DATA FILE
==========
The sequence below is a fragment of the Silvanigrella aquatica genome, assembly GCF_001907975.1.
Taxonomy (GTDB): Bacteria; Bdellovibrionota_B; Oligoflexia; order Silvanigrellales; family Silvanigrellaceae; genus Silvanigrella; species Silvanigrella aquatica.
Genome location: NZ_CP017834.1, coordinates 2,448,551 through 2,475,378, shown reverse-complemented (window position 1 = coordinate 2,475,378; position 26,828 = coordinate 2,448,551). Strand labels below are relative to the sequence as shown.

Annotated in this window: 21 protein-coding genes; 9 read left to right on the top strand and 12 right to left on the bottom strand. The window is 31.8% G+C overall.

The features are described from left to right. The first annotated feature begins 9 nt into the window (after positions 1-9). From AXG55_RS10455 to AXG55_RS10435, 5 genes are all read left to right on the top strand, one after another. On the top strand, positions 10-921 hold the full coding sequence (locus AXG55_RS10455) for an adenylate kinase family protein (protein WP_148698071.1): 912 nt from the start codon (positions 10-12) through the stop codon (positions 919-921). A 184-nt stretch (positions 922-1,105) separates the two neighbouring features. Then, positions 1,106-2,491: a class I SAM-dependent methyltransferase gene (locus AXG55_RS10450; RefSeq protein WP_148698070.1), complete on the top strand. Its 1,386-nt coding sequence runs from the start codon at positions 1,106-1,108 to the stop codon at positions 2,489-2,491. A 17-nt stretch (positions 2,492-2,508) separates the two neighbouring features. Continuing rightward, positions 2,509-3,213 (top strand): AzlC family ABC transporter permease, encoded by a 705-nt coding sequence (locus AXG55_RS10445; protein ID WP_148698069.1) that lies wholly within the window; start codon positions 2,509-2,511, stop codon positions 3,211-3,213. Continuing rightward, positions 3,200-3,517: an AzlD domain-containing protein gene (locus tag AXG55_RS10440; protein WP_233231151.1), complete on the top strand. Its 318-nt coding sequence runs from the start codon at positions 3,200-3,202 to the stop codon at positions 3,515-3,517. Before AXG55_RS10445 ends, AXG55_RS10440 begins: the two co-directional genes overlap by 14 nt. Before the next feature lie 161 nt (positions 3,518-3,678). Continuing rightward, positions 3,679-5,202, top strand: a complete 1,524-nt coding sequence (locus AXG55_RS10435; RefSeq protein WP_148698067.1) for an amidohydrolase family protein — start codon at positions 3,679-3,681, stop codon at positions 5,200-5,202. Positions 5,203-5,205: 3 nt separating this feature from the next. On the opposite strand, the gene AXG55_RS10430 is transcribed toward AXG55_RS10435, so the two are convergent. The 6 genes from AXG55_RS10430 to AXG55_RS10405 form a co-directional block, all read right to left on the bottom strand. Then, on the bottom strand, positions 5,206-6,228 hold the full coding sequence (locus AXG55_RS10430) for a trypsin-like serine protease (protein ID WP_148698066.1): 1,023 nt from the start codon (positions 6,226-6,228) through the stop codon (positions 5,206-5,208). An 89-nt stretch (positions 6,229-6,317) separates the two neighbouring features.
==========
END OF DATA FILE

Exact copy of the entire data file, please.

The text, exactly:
The sequence below is a fragment of the Silvanigrella aquatica genome, assembly GCF_001907975.1.
Taxonomy (GTDB): Bacteria; Bdellovibrionota_B; Oligoflexia; order Silvanigrellales; family Silvanigrellaceae; genus Silvanigrella; species Silvanigrella aquatica.
Genome location: NZ_CP017834.1, coordinates 2,448,551 through 2,475,378, shown reverse-complemented (window position 1 = coordinate 2,475,378; position 26,828 = coordinate 2,448,551). Strand labels below are relative to the sequence as shown.

Annotated in this window: 21 protein-coding genes; 9 read left to right on the top strand and 12 right to left on the bottom strand. The window is 31.8% G+C overall.

The features are described from left to right. The first annotated feature begins 9 nt into the window (after positions 1-9). From AXG55_RS10455 to AXG55_RS10435, 5 genes are all read left to right on the top strand, one after another. On the top strand, positions 10-921 hold the full coding sequence (locus AXG55_RS10455) for an adenylate kinase family protein (protein WP_148698071.1): 912 nt from the start codon (positions 10-12) through the stop codon (positions 919-921). A 184-nt stretch (positions 922-1,105) separates the two neighbouring features. Then, positions 1,106-2,491: a class I SAM-dependent methyltransferase gene (locus AXG55_RS10450; RefSeq protein WP_148698070.1), complete on the top strand. Its 1,386-nt coding sequence runs from the start codon at positions 1,106-1,108 to the stop codon at positions 2,489-2,491. A 17-nt stretch (positions 2,492-2,508) separates the two neighbouring features. Continuing rightward, positions 2,509-3,213 (top strand): AzlC family ABC transporter permease, encoded by a 705-nt coding sequence (locus AXG55_RS10445; protein ID WP_148698069.1) that lies wholly within the window; start codon positions 2,509-2,511, stop codon positions 3,211-3,213. Continuing rightward, positions 3,200-3,517: an AzlD domain-containing protein gene (locus tag AXG55_RS10440; protein WP_233231151.1), complete on the top strand. Its 318-nt coding sequence runs from the start codon at positions 3,200-3,202 to the stop codon at positions 3,515-3,517. Before AXG55_RS10445 ends, AXG55_RS10440 begins: the two co-directional genes overlap by 14 nt. Before the next feature lie 161 nt (positions 3,518-3,678). Continuing rightward, positions 3,679-5,202, top strand: a complete 1,524-nt coding sequence (locus AXG55_RS10435; RefSeq protein WP_148698067.1) for an amidohydrolase family protein — start codon at positions 3,679-3,681, stop codon at positions 5,200-5,202. Positions 5,203-5,205: 3 nt separating this feature from the next. On the opposite strand, the gene AXG55_RS10430 is transcribed toward AXG55_RS10435, so the two are convergent. The 6 genes from AXG55_RS10430 to AXG55_RS10405 form a co-directional block, all read right to left on the bottom strand. Then, on the bottom strand, positions 5,206-6,228 hold the full coding sequence (locus AXG55_RS10430) for a trypsin-like serine protease (protein ID WP_148698066.1): 1,023 nt from the start codon (positions 6,226-6,228) through the stop codon (positions 5,206-5,208). An 89-nt stretch (positions 6,229-6,317) separates the two neighbouring features.